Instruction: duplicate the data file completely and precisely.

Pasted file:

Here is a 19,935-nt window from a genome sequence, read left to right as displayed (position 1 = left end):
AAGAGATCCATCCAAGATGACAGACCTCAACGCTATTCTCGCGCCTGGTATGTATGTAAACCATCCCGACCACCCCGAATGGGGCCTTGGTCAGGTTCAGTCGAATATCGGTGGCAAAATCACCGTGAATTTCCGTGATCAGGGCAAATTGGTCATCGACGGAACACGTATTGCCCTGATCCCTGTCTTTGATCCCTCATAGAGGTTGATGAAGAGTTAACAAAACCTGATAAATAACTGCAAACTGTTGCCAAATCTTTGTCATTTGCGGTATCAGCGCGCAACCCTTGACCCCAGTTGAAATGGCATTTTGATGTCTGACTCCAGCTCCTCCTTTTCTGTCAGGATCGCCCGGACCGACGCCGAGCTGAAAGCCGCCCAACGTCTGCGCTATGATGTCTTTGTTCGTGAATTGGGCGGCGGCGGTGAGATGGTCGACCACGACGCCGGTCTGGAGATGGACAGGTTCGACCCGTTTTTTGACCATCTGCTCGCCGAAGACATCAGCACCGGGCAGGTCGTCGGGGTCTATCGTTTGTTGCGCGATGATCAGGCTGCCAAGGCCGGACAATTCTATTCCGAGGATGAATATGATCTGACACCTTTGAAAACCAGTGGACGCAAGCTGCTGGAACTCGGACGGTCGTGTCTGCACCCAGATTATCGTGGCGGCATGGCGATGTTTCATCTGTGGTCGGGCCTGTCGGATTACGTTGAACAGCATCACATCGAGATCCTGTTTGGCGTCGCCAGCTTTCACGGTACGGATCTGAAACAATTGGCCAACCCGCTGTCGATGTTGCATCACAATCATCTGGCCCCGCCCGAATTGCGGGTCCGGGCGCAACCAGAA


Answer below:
Here is a 19,935-nt window from a genome sequence, read left to right as displayed (position 1 = left end):
AAGAGATCCATCCAAGATGACAGACCTCAACGCTATTCTCGCGCCTGGTATGTATGTAAACCATCCCGACCACCCCGAATGGGGCCTTGGTCAGGTTCAGTCGAATATCGGTGGCAAAATCACCGTGAATTTCCGTGATCAGGGCAAATTGGTCATCGACGGAACACGTATTGCCCTGATCCCTGTCTTTGATCCCTCATAGAGGTTGATGAAGAGTTAACAAAACCTGATAAATAACTGCAAACTGTTGCCAAATCTTTGTCATTTGCGGTATCAGCGCGCAACCCTTGACCCCAGTTGAAATGGCATTTTGATGTCTGACTCCAGCTCCTCCTTTTCTGTCAGGATCGCCCGGACCGACGCCGAGCTGAAAGCCGCCCAACGTCTGCGCTATGATGTCTTTGTTCGTGAATTGGGCGGCGGCGGTGAGATGGTCGACCACGACGCCGGTCTGGAGATGGACAGGTTCGACCCGTTTTTTGACCATCTGCTCGCCGAAGACATCAGCACCGGGCAGGTCGTCGGGGTCTATCGTTTGTTGCGCGATGATCAGGCTGCCAAGGCCGGACAATTCTATTCCGAGGATGAATATGATCTGACACCTTTGAAAACCAGTGGACGCAAGCTGCTGGAACTCGGACGGTCGTGTCTGCACCCAGATTATCGTGGCGGCATGGCGATGTTTCATCTGTGGTCGGGCCTGTCGGATTACGTTGAACAGCATCACATCGAGATCCTGTTTGGCGTCGCCAGCTTTCACGGTACGGATCTGAAACAATTGGCCAACCCGCTGTCGATGTTGCATCACAATCATCTGGCCCCGCCCGAATTGCGGGTCCGGGCGCAACCAGAA